Australian Antarctic Program technicians are at the cutting-edge of a unique project to unlock our climate future, by discovering what changed the world one million years ago.
The technicians are putting the finishing touches on an ice core drill ‘head’ that will eventually bore 3000 metres into the Antarctic ice cap to extract the world’s oldest continuous ice core, withstanding temperatures of minus 55 degrees along the way.
The project is part of a $45 million Federal Government commitment to maintaining Australia’s place at the forefront of Antarctic science by developing our capability to travel deep inland with tractor-trains and a mobile research station.
Around one million years ago, the Earth’s climate made a shift from a 40,000 year cycle of recurring ice ages to one every 100,000 years, for reasons that aren’t understood.
It was a time when homo-erectus was walking the Earth and Australia was home to megafauna such as the rhinoceros sized ‘wombat’ Diprotodon.
Air bubbles trapped deep in Antarctica’s ice through this time will allow researchers to identify carbon levels and traces of chemicals that they believe could provide a clue to the cause of this climate shift and which could help map the long term future of our planet.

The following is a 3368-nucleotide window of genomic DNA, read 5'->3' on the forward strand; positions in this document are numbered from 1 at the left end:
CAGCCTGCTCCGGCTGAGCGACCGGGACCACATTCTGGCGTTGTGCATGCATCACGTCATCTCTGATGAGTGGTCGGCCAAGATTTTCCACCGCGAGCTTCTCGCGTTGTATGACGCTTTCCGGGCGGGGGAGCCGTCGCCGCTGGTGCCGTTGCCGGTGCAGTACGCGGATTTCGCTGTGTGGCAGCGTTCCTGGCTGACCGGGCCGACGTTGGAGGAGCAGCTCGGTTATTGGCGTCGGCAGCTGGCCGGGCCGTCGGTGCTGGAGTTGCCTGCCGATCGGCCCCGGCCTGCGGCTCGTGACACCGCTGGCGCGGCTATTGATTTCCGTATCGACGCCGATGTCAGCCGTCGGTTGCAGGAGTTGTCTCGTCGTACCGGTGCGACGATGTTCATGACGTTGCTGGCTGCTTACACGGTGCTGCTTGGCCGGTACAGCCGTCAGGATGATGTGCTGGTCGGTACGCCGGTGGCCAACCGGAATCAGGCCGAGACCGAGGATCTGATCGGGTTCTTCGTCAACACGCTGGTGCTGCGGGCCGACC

This is an exciting example of how the Australian Government’s unprecedented investment in the Australian Antarctic Program is seeing the development of innovative technology to reach a new scientific frontier.
Construction of the cutting head began in March with the nine-metre drill developed using European and US technology along with Australian innovation.
The drill is machined from specialised stainless steel, aluminium bronze and titanium and will be able to extract cores up to 3 metres at a time
Scientists will use the drill at a remote field camp, 1200 kilometres inland in Antarctica, over a four year period from 2021.